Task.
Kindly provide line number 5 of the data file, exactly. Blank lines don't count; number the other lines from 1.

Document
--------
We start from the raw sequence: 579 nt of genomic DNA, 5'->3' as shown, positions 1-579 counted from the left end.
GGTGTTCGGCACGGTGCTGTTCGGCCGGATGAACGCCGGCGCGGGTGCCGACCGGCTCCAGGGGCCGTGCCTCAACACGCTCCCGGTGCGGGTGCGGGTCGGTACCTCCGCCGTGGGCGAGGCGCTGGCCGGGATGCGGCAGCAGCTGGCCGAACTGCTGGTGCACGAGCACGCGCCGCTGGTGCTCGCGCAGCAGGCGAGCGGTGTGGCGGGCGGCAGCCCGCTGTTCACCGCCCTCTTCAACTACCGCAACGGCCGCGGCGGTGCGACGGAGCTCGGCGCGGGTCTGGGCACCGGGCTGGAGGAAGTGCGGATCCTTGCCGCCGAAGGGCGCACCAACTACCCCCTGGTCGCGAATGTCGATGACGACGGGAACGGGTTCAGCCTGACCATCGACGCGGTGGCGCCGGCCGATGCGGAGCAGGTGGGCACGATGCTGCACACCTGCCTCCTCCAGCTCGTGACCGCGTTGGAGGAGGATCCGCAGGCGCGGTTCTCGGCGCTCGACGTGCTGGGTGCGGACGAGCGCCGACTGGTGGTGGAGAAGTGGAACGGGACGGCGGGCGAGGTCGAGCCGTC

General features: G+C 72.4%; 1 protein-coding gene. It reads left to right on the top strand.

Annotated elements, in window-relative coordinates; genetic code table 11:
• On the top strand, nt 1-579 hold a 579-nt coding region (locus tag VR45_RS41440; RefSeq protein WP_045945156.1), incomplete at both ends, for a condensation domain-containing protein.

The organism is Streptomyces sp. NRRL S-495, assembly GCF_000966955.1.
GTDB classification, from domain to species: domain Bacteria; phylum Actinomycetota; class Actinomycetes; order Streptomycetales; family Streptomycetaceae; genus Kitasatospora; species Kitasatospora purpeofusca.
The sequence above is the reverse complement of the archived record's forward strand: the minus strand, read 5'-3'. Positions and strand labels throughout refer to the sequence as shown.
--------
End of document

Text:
• On the top strand, nt 1-579 hold a 579-nt coding region (locus tag VR45_RS41440; RefSeq protein WP_045945156.1), incomplete at both ends, for a condensation domain-containing protein.